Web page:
• Listed the next step in the AAU game  – “the LA Dream Team, which happens to be coached by Renardo Sr., and spent much of an 0-4 run in the Reebok Summer Championships trying to expand his repertoire by shooting threes — with limited success — rather than playing in the paint.”  Dad/coach on the team switch: “I wanted him to have his own team. I wanted him to call his own shots, and learn how to make everyone around him better. I’m trying to get him ready for D-I.”
  • Dropped this line from the 6-10 Sidney: “I don’t really want to just be a center. That would get boring.”


An excellent but lengthy piece in the Halloween edition of the New York Times:


  • Remarked that Sidney’s 270 pounds make him look “less like a heavyset teenager rounding slowly into shape than a longtime athlete who has spent his off-season at the buffet.”
  • Recounted that this summer, Sidney “had put on weight” and “talked wistfully about going fishing and ‘getting away from basketball,’ which made him sound more like a 38-year-old power forward on a second tour with the Clippers” and caused “a handful of scouts” to chalk him up as “a bust.”
  • Noted that “his father hopes to hire a personal chef soon, someone who will keep the fridge stocked with three healthy precooked meals a day.”
  • Quoted Clark Francis of Hoop Scoop Online: He is a “prima donna and has one of the worst attitudes that we’ve ever seen…  Sidney could be the poster boy for many of [the] things that are wrong with grass-roots basketball and is the perfect example of just how bad the sense of entitlement among many of the top players has become…  He’s gonna be up there as one of the all-time players [who make you] just shake your head and wish he’d wake up and figure it out. Four years ago he could play any position, do things on the perimeter. He wasn’t heavy. And now he’s basically an underachiever. It’s a tragedy.”
  • Quantified his career arc: ”Sidney estimates he plays close to 100 games a year.”  “Next spring, he will finish his senior year having attended three high schools in two states and having played for three summer travel teams since 2005.”  A long way since his Jackson, MS “middle school charged $3 admission to his games.”
  • Listed his strengths: “a clean flick-knife of a jumper, smooth from anywhere on the court,” “the ballhandling ability of someone a foot shorter and five years older,” and “touch passes and no-looks and footwork out of an Arthur Murray studio” adding up to “a veteran’s game” possibly “too fundamentally sound… At his size, at this level, elegance can look more like nonchalance.”
  • And weaknesses: “he also has a maddening tendency to drift,” “mostly inert and grabby on defense” during one game where “he manages only a handful of points before fouling out with several minutes remaining”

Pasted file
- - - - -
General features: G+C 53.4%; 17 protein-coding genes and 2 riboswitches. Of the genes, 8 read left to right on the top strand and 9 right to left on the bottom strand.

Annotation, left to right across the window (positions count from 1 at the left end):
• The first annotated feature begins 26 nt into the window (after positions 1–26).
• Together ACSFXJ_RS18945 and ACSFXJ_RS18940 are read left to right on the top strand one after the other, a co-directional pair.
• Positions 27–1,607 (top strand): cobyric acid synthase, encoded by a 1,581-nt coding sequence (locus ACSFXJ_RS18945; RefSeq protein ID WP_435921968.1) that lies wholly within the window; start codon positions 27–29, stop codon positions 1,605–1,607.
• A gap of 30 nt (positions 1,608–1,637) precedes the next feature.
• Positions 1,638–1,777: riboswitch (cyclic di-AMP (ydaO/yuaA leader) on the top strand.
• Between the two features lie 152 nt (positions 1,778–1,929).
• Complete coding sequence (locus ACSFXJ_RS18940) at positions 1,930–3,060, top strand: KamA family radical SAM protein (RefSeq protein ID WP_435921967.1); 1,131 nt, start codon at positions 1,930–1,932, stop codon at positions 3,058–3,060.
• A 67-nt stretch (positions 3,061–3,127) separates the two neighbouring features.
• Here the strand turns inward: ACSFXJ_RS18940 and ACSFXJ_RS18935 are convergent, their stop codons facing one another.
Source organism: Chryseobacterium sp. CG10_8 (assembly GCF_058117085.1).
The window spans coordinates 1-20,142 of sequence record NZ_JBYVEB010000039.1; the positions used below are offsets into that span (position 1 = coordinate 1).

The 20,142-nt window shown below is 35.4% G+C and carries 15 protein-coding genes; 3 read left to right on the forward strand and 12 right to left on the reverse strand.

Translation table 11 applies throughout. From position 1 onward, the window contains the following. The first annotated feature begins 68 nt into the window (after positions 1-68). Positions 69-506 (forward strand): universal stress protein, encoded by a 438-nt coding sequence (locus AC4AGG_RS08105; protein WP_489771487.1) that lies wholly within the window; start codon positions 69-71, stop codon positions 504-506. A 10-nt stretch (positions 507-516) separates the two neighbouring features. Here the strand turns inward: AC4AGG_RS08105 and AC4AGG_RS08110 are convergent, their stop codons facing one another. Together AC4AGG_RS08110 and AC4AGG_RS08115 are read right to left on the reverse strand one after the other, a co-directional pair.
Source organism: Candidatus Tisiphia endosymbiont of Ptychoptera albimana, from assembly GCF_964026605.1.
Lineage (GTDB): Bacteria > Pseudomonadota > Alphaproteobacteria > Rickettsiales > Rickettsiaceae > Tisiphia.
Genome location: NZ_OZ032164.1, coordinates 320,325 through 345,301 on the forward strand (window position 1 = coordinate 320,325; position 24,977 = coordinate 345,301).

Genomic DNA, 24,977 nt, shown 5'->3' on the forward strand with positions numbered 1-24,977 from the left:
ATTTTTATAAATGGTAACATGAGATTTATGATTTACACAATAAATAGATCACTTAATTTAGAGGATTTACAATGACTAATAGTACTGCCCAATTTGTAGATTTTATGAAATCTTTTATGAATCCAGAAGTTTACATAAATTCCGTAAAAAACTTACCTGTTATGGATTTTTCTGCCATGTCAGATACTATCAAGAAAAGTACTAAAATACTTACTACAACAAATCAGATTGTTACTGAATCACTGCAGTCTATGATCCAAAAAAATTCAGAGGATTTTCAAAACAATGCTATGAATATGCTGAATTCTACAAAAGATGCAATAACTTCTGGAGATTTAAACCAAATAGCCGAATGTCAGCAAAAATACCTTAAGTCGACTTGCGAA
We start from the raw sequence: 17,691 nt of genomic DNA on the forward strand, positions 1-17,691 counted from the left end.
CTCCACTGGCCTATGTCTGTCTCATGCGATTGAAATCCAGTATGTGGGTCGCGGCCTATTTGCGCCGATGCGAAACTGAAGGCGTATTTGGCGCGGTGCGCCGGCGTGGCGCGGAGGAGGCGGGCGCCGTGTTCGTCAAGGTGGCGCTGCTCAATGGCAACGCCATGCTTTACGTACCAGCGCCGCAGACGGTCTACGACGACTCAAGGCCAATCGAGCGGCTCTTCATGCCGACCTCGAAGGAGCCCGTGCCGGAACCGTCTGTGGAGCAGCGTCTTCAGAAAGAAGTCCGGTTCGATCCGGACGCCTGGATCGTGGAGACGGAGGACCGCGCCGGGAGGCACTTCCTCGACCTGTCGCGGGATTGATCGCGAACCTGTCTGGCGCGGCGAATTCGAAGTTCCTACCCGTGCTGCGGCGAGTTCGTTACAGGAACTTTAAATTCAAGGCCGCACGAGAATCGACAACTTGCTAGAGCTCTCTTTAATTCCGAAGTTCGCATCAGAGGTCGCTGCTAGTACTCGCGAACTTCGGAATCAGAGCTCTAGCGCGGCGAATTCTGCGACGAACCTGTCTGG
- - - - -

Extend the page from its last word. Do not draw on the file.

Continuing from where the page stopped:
• Potentially including a former haircut – “the mohawk, a hair style that Sidney wore, briefly and regrettably, earlier this year. He thinks it had a good deal to do with his problems at a tournament in Arizona in May, when he recalls earning at least one technical foul every game and getting tossed twice… Per Sydney, “’The mohawk made me kinda crazy.’ People noticed, too. The University of Arizona student paper described him as ‘not the character Arizona wants.’ So Sidney shaved the thing off and swore never to have one again. ‘And when I cut the mohawk off,’ he says, ‘I was just a normal person.’”
  • Pointed out that his “freelance trainer” is former NBA big man John “Hot Plate” Williams.
  • Commented that Sidney’s nickname – ‘the Difference’ – doesn’t seem to be used by anyone outside his father.
  • Relayed these nuggets from Renardo Sr.: “We’re gonna be with anybody that got the most money. So if you see us with Ponys on, you know Pony came over.” and “The only ranking we care about is David Stern’s.” and “We’re good friends with Master P.”
  • And this one from Reebok’s Christopher Reeves: “My thing is, what makes high-school basketball the alpha and omega? White people, traditionally. Indiana. Playing for your school’s great, but he’s not playing as a hobby, so he can go out on a Friday night, score 17 points and go to the pizza parlor. He’s playing because it’s his career.” 

A piece last month on included a video and still more nuggets from Sidney:


  • “About all we eat is Chinese food.”
  • “My favorite thing is to go to Universal Studios. They got rides for big people—Disneyland got too many little rides.”
  • “I think I play like Kevin Garnett-slash…what’s his name, played for the Lakers a long time ago? Magic. I love to run, and I think I play like him a little, too.”
  • “I play all five positions. Next level, I’ll probably be a 4, 3 or 2, but my Pops plays me at the 1 or the 2.”




One Response to “Renardo Sidney Cont’d”

  1. McDonald’s vs. Burger King « bryanerogers’s weblog Says:

    […] More on the budding (?) Renardo Sidney–Dave Leitao relationship, originally documented here and here…  Tuesday’s LA Times recap of The Sidney family’s visit to Charlottesville last weekend […]